PURPOSE OF REVIEW: Human natural killer (NK) cell development is poorly understood; however, we gain important insight from cases of human primary immunodeficiency that affect the generation of mature human NK cell subsets. In this review, monogenic primary immunodeficiencies that highlight critical requirements for human NK cell development are discussed. RECENT FINDINGS: Increased resolution in NK cell phenotyping has revealed NK cell deficiencies that affect the distribution of NK cell subsets found in peripheral blood...
October 5, 2016: Current Opinion in Allergy and Clinical Immunology
Elena W Y Hsieh, Joseph D Hernandez
PURPOSE OF REVIEW: This review gives an overview of the systems-immunology single-cell proteomic and transcriptomic approaches that can be applied to study primary immunodeficiency. It also introduces recent advances in multiparameter tissue imaging, which allows extensive immune phenotyping in disease-affected tissue. RECENT FINDINGS: Mass cytometry is a variation of flow cytometry that uses rare earth metal isotopes instead of fluorophores as tags bound to antibodies, allowing simultaneous measurement of over 40 parameters per single-cell...
October 5, 2016: Current Opinion in Allergy and Clinical Immunology
Hinojal Zazo, Clara I Colino, Klaudia T Warzecha, Mareike Hoss, Uwe Gbureck, Christian Trautwein, Frank Tacke, José M Lanao, Matthias Bartneck
The human immunodeficiency virus (HIV) continues to be a global pandemic and there is an urgent need for innovative treatment. Immune cells represent a major target of virus infection, but are also therapeutic targets. Currently, no antiretroviral therapy targets macrophages, which function as portal of entry and as major long-term deposit of HIV. It has been shown before that human macrophages efficiently internalize gold nanoparticles, a fact which might be used to target them with drug-nanoparticle conjugates...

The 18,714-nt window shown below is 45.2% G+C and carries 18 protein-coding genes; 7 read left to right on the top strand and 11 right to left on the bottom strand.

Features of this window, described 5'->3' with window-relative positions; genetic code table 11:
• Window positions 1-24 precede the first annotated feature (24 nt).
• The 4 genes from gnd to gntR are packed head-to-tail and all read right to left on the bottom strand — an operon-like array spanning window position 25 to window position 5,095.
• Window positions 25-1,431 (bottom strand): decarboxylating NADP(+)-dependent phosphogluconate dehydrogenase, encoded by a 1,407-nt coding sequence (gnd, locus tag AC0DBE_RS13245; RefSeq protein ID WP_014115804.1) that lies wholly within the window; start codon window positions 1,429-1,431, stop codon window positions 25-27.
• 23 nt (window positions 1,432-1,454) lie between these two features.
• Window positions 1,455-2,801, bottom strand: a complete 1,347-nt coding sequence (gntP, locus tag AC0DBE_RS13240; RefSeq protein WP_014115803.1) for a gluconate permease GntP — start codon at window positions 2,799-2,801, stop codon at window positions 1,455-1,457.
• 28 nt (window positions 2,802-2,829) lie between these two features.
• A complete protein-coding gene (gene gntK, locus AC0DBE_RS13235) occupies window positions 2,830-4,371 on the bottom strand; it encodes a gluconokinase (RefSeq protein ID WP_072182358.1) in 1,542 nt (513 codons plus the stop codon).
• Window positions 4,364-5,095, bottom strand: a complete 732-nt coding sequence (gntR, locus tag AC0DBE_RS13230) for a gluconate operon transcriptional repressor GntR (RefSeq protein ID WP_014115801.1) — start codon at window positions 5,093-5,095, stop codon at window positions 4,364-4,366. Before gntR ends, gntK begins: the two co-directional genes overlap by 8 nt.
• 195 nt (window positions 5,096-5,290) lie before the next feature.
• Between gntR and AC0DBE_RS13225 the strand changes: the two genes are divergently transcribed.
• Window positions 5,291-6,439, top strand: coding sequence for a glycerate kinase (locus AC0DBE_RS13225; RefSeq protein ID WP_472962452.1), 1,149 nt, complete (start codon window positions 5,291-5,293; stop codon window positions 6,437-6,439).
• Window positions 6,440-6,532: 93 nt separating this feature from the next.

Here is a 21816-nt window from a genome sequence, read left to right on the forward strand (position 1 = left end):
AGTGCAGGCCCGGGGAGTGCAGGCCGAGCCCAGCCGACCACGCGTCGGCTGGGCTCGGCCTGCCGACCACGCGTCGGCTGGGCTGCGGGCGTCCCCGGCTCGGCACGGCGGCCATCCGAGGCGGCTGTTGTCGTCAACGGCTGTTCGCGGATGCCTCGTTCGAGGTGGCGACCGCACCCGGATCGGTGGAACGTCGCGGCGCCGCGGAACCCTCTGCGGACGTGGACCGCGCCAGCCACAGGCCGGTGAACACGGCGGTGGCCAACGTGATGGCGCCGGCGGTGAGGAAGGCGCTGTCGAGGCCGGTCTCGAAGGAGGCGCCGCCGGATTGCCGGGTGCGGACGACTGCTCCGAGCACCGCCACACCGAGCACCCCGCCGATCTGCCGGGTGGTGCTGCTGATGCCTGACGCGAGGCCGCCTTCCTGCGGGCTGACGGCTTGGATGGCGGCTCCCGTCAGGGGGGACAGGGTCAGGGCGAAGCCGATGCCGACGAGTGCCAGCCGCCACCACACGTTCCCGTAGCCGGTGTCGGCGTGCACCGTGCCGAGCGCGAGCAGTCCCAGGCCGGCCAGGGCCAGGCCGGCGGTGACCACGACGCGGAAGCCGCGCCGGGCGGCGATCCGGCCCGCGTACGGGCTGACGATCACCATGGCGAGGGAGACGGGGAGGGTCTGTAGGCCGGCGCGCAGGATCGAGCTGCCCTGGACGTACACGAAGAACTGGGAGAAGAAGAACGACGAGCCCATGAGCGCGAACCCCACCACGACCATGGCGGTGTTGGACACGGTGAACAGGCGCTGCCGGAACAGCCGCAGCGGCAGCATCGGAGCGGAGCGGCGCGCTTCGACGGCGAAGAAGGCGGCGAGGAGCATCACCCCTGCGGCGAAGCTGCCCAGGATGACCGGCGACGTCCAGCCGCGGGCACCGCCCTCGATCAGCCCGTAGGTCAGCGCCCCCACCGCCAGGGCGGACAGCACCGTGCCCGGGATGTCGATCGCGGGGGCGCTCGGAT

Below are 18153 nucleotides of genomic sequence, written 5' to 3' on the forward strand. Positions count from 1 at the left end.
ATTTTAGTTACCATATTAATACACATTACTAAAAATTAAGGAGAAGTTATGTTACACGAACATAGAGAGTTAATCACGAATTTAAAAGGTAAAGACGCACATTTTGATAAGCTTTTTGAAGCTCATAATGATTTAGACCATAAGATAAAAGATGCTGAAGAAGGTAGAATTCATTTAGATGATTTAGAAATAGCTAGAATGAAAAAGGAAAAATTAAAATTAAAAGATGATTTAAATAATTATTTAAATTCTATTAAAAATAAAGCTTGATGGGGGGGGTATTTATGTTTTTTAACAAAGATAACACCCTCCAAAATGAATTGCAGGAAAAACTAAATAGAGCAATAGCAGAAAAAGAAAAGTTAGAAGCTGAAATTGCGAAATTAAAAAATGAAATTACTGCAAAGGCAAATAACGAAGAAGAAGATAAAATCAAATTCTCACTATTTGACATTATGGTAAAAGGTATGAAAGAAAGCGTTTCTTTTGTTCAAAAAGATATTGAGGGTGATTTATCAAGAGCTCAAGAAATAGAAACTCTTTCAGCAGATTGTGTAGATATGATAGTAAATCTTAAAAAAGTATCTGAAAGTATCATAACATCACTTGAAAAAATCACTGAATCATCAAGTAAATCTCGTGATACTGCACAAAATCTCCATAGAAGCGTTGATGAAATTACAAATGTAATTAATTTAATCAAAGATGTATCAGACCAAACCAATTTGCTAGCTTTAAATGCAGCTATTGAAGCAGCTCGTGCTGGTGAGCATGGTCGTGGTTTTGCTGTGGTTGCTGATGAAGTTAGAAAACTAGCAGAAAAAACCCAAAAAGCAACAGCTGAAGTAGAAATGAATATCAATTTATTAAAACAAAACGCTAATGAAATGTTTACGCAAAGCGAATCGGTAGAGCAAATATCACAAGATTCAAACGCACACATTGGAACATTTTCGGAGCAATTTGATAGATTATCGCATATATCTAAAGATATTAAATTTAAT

October 17, 2016: Macromolecular Bioscience
Austen J J Worth, Charlotte J Houldcroft, Claire Booth
Epstein-Barr virus (EBV) infection is ubiquitous in humans, but the majority of infections have an asymptomatic or self-limiting clinical course. Rarely, individuals may develop a pathological EBV infection with a variety of life threatening complications (including haemophagocytosis and malignancy) and others develop asymptomatic chronic EBV viraemia. Although an impaired ability to control EBV infection has long been recognised as a hallmark of severe T-cell immunodeficiency, the advent of next generation sequencing has identified a series of Primary Immunodeficiencies in which EBV-related pathology is the dominant feature...
October 17, 2016: British Journal of Haematology
Tasuku Suzuki, Yoji Sasahara, Atsuo Kikuchi, Humihiko Kakuta, Toshihiko Kashiwabara, Takashi Ishige, Yoshiko Nakayama, Masanori Tanaka, Akihiro Hoshino, Hirokazu Kanegane, Daiki Abukawa, Shigeo Kure
PURPOSE: Pediatric inflammatory bowel disease (IBD) is a heterogeneous disorder caused by multiple factors. Although genetic and immunological analyses are required for a definitive diagnosis, no reports of a comprehensive genetic study of a Japanese population are available. METHODS: In total, 35 Japanese patients <16 years of age suffering from IBD, including 27 patients aged <6 years with very early-onset IBD, were enrolled in this multicenter study. Exome and targeted gene panel sequencing was performed for all patients...
October 17, 2016: Journal of Clinical Immunology
Guillermo S Romano Ibarra, Biswajit Paul, Blythe D Sather, Patrick M Younan, Karen Sommer, John P Kowalski, Malika Hale, Barry Stoddard, Jordan Jarjour, Alexander Astrakhan, Hans-Peter Kiem, David J Rawlings